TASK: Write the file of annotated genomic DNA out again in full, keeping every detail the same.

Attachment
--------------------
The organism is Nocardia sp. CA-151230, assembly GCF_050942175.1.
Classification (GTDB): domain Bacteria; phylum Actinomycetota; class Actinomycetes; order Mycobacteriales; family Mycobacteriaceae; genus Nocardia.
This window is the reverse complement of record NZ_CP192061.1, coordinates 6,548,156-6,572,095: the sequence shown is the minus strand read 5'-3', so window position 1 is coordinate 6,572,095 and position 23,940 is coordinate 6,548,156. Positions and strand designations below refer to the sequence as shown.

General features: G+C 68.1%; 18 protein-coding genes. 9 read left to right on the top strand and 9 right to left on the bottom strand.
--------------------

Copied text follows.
The organism is Nocardia sp. CA-151230, assembly GCF_050942175.1.
Classification (GTDB): domain Bacteria; phylum Actinomycetota; class Actinomycetes; order Mycobacteriales; family Mycobacteriaceae; genus Nocardia.
This window is the reverse complement of record NZ_CP192061.1, coordinates 6,548,156-6,572,095: the sequence shown is the minus strand read 5'-3', so window position 1 is coordinate 6,572,095 and position 23,940 is coordinate 6,548,156. Positions and strand designations below refer to the sequence as shown.

General features: G+C 68.1%; 18 protein-coding genes. 9 read left to right on the top strand and 9 right to left on the bottom strand.